When Cibolo portrait photographer Nancie Jimenez donated a photo session to an elementary school silent auction, she never anticipated the photo session would significantly impact her life.

But that’s exactly what happened when Claire Heins, who was pregnant with her second child at the time, booked a maternity shoot.

Heins, a 33-year-old breast cancer survivor who underwent a double mastectomy, told Jimenez she wanted to do more than just take smiling portraits of the joyous occasion. Instead, she wanted to capture images that would give a voice to an underrepresented group of women.

“It’s a unique thing to get pregnant after breast cancer. It’s not very common, and it’s not very common to get breast cancer at a young age,” Heins told the Rivard Report. “I thought it would be really important to have that represented both for myself and for the community as a whole, that there is hope and it is possible to have children after breast cancer.”

The resulting black-and-white images show Heins topless, arms placed gently around her 8-months pregnant belly as she looks down, and another where she looks directly at the camera while smiling, both arms raised as she flexes her biceps – her breasts on full display in each.

“I did a lot of crying,” Jimenez said of her session with Heins. “It was very awesome. I never knew women were so resilient, and when I shared the first photo, I got an overwhelming response from women who had gone through similar experiences or knew other women who had.”

It was then that Jimenez decided to put out a call for models who were willing to have their photo taken for a portrait series titled The Claire Project, which will be showing at Brick at Blue Star through Jan. 24. All proceeds from the exhibit go directly to WINGS, a local organization that helps uninsured women in Central and South Texas pay for breast cancer treatments.

The show features portraits of 10 women who pose topless, showing their breasts following the surgeries needed as part of their cancer treatment, and 12 portraits of fully-clothed women with accompanying words that detail their experiences with breast cancer and breast disease.

In one photo, a woman named Karen smiles broadly, as if she had just been laughing before the portrait was taken. She shared that she was diagnosed in 2017, and her treatment included a double mastectomy.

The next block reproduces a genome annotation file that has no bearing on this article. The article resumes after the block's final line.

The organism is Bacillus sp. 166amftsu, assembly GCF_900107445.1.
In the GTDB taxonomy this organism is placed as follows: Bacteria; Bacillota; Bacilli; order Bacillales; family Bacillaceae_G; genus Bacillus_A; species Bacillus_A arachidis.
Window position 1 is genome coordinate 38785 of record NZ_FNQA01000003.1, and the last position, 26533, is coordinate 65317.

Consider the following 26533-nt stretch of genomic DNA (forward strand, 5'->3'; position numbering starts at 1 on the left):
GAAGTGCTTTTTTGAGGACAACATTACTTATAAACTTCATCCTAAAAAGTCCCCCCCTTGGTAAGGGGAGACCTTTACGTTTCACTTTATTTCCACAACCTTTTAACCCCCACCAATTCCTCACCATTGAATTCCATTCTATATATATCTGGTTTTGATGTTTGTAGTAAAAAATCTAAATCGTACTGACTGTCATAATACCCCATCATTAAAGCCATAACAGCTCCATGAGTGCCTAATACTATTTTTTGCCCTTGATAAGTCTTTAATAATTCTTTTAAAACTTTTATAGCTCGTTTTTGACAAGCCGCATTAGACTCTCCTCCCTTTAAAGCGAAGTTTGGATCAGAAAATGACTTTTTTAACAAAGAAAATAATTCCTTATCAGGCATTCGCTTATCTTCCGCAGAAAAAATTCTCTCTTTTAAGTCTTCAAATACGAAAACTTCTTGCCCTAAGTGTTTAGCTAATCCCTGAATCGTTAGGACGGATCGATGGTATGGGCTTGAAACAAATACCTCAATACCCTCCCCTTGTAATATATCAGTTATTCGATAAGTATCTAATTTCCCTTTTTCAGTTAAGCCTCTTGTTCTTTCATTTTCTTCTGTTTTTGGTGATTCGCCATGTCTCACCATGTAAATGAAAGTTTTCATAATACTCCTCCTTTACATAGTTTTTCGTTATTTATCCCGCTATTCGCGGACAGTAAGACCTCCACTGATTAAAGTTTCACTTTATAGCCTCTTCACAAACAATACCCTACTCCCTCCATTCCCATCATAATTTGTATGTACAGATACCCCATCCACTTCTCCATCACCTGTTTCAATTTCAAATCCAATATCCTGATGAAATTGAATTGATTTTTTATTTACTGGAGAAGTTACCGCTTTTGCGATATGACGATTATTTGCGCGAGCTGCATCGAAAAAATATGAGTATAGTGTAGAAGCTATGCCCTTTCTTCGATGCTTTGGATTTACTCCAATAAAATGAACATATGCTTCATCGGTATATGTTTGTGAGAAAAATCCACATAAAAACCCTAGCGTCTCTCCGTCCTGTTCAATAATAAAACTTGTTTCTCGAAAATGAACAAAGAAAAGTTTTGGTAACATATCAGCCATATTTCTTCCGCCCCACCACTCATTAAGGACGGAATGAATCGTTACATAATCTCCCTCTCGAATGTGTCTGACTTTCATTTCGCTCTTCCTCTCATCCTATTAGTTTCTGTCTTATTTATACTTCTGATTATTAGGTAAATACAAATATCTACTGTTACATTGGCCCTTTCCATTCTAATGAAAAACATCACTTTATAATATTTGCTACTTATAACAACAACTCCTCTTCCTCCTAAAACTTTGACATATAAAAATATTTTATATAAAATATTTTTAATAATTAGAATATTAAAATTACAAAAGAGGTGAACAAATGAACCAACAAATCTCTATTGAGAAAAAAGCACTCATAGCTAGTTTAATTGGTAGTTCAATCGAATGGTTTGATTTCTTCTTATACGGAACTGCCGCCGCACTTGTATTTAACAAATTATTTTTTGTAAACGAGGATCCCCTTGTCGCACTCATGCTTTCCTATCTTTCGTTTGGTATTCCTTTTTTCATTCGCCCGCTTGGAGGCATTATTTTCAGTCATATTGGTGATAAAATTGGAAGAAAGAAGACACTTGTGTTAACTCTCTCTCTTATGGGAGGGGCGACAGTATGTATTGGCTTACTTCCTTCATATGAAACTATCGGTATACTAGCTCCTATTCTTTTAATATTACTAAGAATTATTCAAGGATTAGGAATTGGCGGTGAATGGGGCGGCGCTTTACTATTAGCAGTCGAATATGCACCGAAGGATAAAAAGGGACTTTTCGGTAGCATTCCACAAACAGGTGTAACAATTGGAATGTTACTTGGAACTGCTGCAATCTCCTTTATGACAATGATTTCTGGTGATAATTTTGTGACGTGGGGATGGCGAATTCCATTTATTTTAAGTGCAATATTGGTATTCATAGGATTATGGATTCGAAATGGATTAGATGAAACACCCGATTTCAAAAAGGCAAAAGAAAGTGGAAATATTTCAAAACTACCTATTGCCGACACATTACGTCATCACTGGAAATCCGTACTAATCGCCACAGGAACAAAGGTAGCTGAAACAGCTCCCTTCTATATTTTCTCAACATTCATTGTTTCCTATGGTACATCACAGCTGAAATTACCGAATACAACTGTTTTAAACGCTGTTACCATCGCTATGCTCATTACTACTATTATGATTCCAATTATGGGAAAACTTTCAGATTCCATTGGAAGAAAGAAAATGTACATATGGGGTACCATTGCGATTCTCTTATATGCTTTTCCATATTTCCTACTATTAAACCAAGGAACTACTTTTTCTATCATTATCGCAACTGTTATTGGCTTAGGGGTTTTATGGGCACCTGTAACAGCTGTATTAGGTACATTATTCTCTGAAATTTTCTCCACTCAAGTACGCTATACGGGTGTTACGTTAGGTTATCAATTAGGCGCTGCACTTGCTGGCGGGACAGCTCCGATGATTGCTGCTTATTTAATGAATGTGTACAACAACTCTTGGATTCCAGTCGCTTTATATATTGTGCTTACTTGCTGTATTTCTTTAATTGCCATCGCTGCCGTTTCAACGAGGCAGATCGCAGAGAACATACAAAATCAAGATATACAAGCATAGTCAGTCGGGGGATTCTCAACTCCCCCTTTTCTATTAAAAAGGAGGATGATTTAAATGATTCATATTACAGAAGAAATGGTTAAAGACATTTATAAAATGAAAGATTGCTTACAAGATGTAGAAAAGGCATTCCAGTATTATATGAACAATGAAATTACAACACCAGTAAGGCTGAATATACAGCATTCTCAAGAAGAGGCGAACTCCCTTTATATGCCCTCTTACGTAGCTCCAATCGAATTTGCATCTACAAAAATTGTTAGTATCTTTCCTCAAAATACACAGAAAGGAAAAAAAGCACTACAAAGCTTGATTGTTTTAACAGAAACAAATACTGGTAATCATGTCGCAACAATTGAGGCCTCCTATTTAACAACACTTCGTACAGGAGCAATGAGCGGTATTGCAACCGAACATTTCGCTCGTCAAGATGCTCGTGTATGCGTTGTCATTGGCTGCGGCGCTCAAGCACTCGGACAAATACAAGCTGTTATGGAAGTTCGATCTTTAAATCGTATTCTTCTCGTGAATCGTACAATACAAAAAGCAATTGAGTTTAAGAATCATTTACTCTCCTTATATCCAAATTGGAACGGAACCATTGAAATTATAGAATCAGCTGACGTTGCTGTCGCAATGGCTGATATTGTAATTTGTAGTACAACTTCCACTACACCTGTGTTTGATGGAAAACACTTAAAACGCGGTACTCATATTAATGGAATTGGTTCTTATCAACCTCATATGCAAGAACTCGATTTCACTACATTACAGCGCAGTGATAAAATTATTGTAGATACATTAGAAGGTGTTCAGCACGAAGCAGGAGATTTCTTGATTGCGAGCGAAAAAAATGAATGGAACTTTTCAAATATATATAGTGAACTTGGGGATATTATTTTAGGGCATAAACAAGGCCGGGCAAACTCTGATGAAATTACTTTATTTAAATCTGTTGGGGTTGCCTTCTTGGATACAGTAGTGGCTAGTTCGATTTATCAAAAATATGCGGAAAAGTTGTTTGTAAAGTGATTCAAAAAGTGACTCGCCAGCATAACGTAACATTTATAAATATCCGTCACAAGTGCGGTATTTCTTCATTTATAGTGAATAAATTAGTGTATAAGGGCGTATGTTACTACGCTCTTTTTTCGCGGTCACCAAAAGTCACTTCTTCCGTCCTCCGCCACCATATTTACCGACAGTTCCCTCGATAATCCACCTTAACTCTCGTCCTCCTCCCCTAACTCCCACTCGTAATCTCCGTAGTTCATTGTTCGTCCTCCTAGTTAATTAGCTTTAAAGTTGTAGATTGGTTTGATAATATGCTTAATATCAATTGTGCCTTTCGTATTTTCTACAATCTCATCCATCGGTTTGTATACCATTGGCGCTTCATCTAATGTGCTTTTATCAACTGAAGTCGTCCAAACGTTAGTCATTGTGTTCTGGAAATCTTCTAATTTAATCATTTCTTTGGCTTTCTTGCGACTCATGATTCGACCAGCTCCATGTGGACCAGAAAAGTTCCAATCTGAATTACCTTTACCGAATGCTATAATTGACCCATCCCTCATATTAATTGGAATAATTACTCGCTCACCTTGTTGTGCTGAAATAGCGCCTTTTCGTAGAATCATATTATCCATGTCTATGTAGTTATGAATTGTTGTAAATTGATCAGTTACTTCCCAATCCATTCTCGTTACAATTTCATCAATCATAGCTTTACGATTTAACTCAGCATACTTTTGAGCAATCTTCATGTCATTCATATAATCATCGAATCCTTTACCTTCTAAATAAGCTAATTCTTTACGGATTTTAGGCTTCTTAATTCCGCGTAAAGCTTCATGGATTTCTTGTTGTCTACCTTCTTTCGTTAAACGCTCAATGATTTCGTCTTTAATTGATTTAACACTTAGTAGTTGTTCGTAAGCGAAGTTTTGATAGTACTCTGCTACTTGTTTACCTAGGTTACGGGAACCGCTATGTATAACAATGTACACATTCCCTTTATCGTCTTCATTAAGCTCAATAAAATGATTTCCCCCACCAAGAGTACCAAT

“I am still on my cancer journey,” said Karen, who preferred to use her first name only. “I know God has a plan for me and wants me to serve others who are also experiencing their [cancer] journey.”

Ana Lucia Gonzales attended the show with her mother, who is a breast cancer survivor. Gonzales said she wanted her mom to see the project because her cancer is not something they often talk about, despite it being something that deeply impacted both of their lives. 

“I wanted her to see that, despite changes to her body, she could still feel empowered,” Gonzales said. “I want her to see other strong women, because that’s how I view her – as a strong woman.”

Jimenez said the beginning of each photo shoot started with her cranking up music so both photographer and subject could dance a little and “let loose” before what was “always an incredibly emotional and powerful session.”

“I have never done anything personal like this before,” Jimenez said. “I felt a great deal of responsibility to portray these women as dignified and to make sure they are represented as true to their breast cancer journey.”

The gallery opening Thursday night also served as the kickoff event for San Antonio’s annual Dream Week, which runs through Jan. 26.

DreamWeek founder Shokare Nakpodia said the event is meant to be a “celebration of all of us,” which is particularly important for cancer survivors.

“I come from Africa, and in our language, we don’t mention the word cancer. It is described as the disease you do not mention; we do not speak about it,” Nakpodia said. “It is important to give a voice to everyone in order to build community and to help people see that we are all human and we are not alone.”

Heins said her hope is that “people see the humanness, joy, and stories behind the photos.”

“Not seeing yourself represented makes you feel a lot more isolated, but there is a community for people who have had breast cancer before 40” and for women of all ages who have had to go through this, Heins said. “I feel strongly that this is a community that deserves a voice, and I feel proud to be someone who is helping in some way to make that happen.”

Roseanna Garza

Roseanna Garza reports on health and bioscience for the Rivard Report.

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